As the mobile payment landscape continues to evolve, it’s critical for merchants to establish how mobile payments fit within their businesses. It’s tempting to look at what other merchants are doing and copy and paste those tactics into your own business model. But the tricky thing about mobile payments is that they are not “one size fits all.” What works for one merchant and their customers, may not work for another. The most successful mobile commerce offerings are designed to fit a merchant’s and its customers’ unique challenges, needs and wants. With that in mind, there are several factors that merchants should consider when crafting their mobile payment strategy. Here are the top four.
Four Factors to Consider When Crafting Your Mobile Payment Strategy:
- Consumer Experience and adoption
- Data management
1. Customer Experience
A mobile payment solution should accomplish three objectives. It should solve a specific problem, support the commerce experience seamlessly and ultimately delight your customers. All three of these areas create a positive customer experience. To help you get a better idea of how a mobile payment would enhance your customer experience, consider the following:
- First, define the type of experience you want to create for your customers. Do you want it to be convenient, personalized, inspiring, efficient, etc.? Everything about the mobile payment solution you select should complement the experience the you are trying to create.
- Does the payment solution integrate with other customer experience features such as loyalty, offers and promotions, or customer profile databases? Furthermore, do those features solve a customer experience issue? For example, capabilities that support streamlining the redemption of loyalty, rewards or offers could improve the overall experience.
- What’s the current use of the mobile payment method you’re considering among your customer and/or potential customer base? Understand who your audience is and what they like to use. The mobile payment solution should fit your customers’ preferences. In addition, consider what payment methods the mobile solution supports. Some third-party applications support only credit or debit card products. If support for closed loop gift cards, ACH or private label products is required, such solutions may not be a good fit.
2. Data Management
Merchants are on the front lines of data security. This includes preventing fraudulent provisioning of accounts and protecting sensitive cardholder data. For this reason, merchants need to understand how mobile payment solutions provisions, uses and stores consumer payment information. Specifically:
- Where cardholder payment information is stored and whether transmitted data is secured adequately in accordance with data security standards.
- Whether tokenization and encryption product solutions are available.
- How the choice of technology and cardholder verification methods affect the processing environment, routing choice and authentication decisions, decline, liability and customer experience. For example, debit networks may not have business relationships in place that are able to process and route biometric information and on-device CVMs, resulting in potential declines.
- Whether the data in the mobile app includes only cardholder information or other customer/product specific information as well.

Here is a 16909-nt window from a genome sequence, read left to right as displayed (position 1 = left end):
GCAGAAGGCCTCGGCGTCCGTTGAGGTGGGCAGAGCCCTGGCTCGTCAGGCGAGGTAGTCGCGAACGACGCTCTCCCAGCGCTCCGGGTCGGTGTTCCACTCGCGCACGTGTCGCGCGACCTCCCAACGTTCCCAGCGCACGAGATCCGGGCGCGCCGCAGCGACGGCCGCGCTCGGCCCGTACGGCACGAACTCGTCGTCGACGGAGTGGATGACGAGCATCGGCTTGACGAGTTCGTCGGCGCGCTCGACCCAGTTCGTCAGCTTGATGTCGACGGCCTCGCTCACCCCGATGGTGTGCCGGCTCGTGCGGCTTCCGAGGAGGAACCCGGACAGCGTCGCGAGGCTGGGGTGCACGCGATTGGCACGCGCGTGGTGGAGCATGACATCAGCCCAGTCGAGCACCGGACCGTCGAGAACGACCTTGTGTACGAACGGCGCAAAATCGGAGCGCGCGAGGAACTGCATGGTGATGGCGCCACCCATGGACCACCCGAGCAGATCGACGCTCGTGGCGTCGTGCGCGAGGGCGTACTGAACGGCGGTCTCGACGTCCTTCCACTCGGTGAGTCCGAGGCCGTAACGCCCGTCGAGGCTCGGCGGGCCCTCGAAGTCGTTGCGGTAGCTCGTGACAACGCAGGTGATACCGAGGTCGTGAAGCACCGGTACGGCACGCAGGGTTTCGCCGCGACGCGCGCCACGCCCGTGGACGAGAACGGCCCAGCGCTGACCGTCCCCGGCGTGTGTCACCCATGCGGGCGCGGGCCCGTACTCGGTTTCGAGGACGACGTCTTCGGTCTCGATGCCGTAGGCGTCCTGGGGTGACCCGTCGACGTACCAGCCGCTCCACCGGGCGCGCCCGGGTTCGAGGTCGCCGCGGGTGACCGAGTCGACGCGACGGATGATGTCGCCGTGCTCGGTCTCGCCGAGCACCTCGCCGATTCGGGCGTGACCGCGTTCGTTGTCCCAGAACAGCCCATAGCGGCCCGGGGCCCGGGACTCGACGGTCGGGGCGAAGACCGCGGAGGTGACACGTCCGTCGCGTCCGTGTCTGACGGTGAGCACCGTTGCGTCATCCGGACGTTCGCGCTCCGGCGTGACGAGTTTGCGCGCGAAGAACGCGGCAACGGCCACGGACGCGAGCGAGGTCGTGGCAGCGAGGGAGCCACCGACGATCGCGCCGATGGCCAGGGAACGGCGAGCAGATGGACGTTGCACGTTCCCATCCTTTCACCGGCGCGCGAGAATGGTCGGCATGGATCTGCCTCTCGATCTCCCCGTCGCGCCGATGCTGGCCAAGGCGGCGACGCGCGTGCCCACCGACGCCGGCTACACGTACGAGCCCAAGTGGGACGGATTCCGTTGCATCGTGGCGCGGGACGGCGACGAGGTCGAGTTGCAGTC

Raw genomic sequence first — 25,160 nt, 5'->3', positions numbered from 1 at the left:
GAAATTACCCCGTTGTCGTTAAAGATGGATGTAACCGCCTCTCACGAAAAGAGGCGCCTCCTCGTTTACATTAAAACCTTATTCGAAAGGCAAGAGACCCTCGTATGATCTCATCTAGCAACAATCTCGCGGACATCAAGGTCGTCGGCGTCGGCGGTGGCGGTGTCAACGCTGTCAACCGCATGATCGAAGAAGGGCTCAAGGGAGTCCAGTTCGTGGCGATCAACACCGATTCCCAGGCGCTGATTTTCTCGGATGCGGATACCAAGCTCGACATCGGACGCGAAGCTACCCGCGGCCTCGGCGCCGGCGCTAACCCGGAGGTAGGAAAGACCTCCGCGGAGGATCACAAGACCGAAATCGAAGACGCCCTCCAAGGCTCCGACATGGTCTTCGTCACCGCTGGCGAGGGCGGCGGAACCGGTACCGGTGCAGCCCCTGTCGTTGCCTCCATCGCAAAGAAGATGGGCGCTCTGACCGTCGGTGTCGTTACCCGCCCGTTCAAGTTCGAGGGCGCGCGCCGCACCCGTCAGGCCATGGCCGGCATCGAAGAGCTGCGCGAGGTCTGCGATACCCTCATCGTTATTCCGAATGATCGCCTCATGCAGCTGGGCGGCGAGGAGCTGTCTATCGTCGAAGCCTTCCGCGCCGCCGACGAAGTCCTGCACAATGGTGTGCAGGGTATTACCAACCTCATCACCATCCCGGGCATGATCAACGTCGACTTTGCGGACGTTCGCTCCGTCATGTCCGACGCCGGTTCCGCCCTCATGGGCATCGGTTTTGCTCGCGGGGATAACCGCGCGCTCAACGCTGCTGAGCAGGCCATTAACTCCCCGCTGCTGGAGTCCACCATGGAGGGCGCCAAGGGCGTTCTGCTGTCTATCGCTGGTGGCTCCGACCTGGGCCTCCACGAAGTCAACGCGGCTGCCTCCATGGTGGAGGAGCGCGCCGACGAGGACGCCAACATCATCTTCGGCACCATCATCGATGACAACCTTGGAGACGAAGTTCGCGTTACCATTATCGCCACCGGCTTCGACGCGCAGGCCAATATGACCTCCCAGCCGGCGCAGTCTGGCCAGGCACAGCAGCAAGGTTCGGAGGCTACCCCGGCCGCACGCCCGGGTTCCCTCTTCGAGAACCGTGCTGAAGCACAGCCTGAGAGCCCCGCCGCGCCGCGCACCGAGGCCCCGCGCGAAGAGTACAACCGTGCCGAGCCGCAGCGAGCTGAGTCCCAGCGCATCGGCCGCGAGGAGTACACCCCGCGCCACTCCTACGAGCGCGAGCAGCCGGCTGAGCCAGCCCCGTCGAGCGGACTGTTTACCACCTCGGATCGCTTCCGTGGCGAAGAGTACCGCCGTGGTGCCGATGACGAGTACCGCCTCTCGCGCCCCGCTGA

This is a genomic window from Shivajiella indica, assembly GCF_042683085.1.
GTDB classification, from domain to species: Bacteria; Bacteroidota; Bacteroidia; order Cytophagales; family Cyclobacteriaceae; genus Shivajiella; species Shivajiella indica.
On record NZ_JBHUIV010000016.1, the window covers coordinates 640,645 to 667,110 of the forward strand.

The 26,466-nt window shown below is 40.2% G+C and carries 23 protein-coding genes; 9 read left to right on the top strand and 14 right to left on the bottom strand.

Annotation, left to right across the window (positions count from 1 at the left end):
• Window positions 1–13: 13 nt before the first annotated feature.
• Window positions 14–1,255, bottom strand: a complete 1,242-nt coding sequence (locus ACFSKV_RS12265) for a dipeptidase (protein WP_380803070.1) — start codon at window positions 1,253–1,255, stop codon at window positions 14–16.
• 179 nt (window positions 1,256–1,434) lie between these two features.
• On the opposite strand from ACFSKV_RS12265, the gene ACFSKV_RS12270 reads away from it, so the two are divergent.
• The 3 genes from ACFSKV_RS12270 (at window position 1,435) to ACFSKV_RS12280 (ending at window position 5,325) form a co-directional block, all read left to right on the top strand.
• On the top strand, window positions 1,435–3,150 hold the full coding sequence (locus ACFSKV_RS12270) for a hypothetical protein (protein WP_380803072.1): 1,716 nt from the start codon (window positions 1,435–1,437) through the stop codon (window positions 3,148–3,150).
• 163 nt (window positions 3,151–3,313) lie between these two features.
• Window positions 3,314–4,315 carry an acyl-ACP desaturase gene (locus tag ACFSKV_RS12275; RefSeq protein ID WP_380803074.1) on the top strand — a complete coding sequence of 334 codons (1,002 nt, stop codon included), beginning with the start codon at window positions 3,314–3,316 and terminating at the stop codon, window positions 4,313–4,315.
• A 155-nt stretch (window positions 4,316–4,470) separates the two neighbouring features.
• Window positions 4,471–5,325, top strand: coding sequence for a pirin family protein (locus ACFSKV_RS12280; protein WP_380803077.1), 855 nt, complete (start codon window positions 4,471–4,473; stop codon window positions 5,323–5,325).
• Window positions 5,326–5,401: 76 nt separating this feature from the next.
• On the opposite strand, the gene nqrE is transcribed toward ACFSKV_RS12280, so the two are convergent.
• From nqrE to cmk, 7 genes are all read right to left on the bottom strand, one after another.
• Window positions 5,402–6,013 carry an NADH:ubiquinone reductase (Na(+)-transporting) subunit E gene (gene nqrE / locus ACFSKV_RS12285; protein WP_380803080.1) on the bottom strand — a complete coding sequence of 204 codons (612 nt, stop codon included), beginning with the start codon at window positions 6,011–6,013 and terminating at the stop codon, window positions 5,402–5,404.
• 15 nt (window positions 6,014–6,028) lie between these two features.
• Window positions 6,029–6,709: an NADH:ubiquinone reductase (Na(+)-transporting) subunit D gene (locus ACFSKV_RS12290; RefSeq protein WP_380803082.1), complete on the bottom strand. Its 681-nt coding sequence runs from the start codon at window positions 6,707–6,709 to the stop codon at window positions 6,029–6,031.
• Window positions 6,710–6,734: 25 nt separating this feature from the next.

There are some costs when you implement or accept mobile payments.
- One-time set-up costs: This can include software development, software and hardware deployment, training and promotion.
- Ongoing costs:These typically cover maintenance, hosting and licensing costs.
- Transaction Fees for CNP Transactions:Many mobile payments other than contactless are classified by the payment networks as CNP (Card Not Present) transactions. The fees for these transactions can be higher than for standard card present transactions.
- Fraud Liability:In a CNP transaction, the merchant is typically liable for any fraud. Mobile technology now has authentication tools and access points that can prevent fraud if used effectively. However, any fraud that does occur will predominately be passed on to the merchant in the form of chargebacks. There are fraud prevention tools and practices available for mobile pays, but they require merchants to incur additional investment costs and deal with ongoing risk considerations.
- Mixed Credit & Debit Transactions:A merchant’s mix of credit and debit payments may be different for mobile pays with corresponding costs because credit and debit transaction fees are different.
- Alternative Payment Methods:If a large percentage of your transactions come from alternative payments such as ACH, closed loop, or private label, consider if these transaction types are available in a mobile pay product. Switching from lower cost customer pay types may result in higher fees.
- Cost Reduction Potential:Merchant costs could be reduced by a mobile solution. For example, eliminating ticketing and related paper production costs for industries such as transit or for paper gift certificates may increase the ROI of implementing a mobile payment solution.
One challenge with mobile pay solutions is that they are in a constant state of evolution. Merchants may struggle keeping up with the ever-changing trends, equipment and software. In addition, multiple technologies are available for in-store and e-commerce payments, each of which raises different hardware, operational and other business considerations. In light of these challenges, be sure to talk to your equipment provider to identify the best tools, tech and resources for your business’ needs and capabilities when considering implementing a mobile payment solution.
Mobile payments don’t have to be complicated. With these four critical factors in mind, your mobile payment strategy will be a success.